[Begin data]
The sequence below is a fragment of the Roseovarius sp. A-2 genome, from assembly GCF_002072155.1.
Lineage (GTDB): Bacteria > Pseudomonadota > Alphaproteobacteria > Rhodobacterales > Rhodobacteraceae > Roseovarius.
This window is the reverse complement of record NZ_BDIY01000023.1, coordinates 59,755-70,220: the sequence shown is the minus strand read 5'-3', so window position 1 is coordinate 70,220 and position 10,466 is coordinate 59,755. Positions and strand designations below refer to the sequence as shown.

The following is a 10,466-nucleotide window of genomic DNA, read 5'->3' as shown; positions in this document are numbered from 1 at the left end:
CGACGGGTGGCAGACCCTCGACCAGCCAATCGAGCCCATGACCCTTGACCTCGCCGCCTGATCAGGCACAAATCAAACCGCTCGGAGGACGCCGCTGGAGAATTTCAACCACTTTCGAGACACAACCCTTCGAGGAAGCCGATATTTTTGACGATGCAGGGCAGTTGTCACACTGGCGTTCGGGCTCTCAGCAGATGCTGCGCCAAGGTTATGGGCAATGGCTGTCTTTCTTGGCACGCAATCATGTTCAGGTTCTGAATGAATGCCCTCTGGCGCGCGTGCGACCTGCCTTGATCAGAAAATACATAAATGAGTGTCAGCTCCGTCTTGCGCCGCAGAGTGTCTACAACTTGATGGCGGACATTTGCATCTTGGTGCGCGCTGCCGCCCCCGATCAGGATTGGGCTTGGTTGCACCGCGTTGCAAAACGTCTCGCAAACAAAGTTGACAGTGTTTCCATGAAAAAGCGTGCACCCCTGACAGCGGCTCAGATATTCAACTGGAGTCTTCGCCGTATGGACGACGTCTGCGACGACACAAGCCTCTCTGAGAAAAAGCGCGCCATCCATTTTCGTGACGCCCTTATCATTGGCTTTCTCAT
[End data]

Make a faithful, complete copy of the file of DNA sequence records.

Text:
The sequence below is a fragment of the Roseovarius sp. A-2 genome, from assembly GCF_002072155.1.
Lineage (GTDB): Bacteria > Pseudomonadota > Alphaproteobacteria > Rhodobacterales > Rhodobacteraceae > Roseovarius.
This window is the reverse complement of record NZ_BDIY01000023.1, coordinates 59,755-70,220: the sequence shown is the minus strand read 5'-3', so window position 1 is coordinate 70,220 and position 10,466 is coordinate 59,755. Positions and strand designations below refer to the sequence as shown.

The following is a 10,466-nucleotide window of genomic DNA, read 5'->3' as shown; positions in this document are numbered from 1 at the left end:
CGACGGGTGGCAGACCCTCGACCAGCCAATCGAGCCCATGACCCTTGACCTCGCCGCCTGATCAGGCACAAATCAAACCGCTCGGAGGACGCCGCTGGAGAATTTCAACCACTTTCGAGACACAACCCTTCGAGGAAGCCGATATTTTTGACGATGCAGGGCAGTTGTCACACTGGCGTTCGGGCTCTCAGCAGATGCTGCGCCAAGGTTATGGGCAATGGCTGTCTTTCTTGGCACGCAATCATGTTCAGGTTCTGAATGAATGCCCTCTGGCGCGCGTGCGACCTGCCTTGATCAGAAAATACATAAATGAGTGTCAGCTCCGTCTTGCGCCGCAGAGTGTCTACAACTTGATGGCGGACATTTGCATCTTGGTGCGCGCTGCCGCCCCCGATCAGGATTGGGCTTGGTTGCACCGCGTTGCAAAACGTCTCGCAAACAAAGTTGACAGTGTTTCCATGAAAAAGCGTGCACCCCTGACAGCGGCTCAGATATTCAACTGGAGTCTTCGCCGTATGGACGACGTCTGCGACGACACAAGCCTCTCTGAGAAAAAGCGCGCCATCCATTTTCGTGACGCCCTTATCATTGGCTTTCTCAT